The panel in Japan – Apples found insufficient scientific evidence to assert that apples could be a vector for the introduction or proliferation of fire blight within Japan. The panel viewed Japan’s preventative measure against the disease in apples as “clearly disproportionate” to the negligible risk of transmission, thereby determining it was not supported by sufficient scientific evidence under Article 2.2 of the SPS Agreement (Panel Report, Japan – Apples, para. 8.198). Nonetheless, some experts have critiqued the panel’s logic, later affirmed by the Appellate Body (AB Report, Japan – Apples, para. 163), which posits that an import ban targeting a negligible health risk is disproportionate and, therefore, lacks a scientific foundation.

While Japan underscores the IAEA report, indicating that the discharge of ALPS treated water into the ocean presents only a negligible radiological impact on people and the environment, it does not automatically imply that China’s import ban is scientifically unfounded. Japan’s concern – of implementing an overly stringent import ban in reaction to a negligible risk – is more suitably addressed under Article 5.6 of the SPS Agreement, which will be elaborated upon later in this post.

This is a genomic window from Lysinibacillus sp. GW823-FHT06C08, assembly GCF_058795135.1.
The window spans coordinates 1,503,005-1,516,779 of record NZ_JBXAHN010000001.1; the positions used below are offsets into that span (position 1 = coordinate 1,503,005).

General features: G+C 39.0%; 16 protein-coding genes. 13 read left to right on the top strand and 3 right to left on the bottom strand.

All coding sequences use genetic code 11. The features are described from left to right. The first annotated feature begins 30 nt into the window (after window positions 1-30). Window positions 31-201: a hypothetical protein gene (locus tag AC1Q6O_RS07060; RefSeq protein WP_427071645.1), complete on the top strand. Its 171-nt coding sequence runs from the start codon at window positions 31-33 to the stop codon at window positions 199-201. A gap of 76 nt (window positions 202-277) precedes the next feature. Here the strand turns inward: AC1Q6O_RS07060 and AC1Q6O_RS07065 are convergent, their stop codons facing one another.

The Tritium and Discrimination Discussion under Article 2.3 of the SPS Agreement

Second, Japan’s counterargument emphasizes that other nuclear facilities, including China’s Qinshan Nuclear Power Plant, release substantially more tritium annually than FDNPS (para. 5). This casts doubt on the consistency of China’s import ban with Article 2.3 of the SPS Agreement, which mandates that Members ensure their SPS measures “do not arbitrarily or unjustifiably discriminate between Members where identical or similar conditions prevail, including between their own territory and that of other Members.”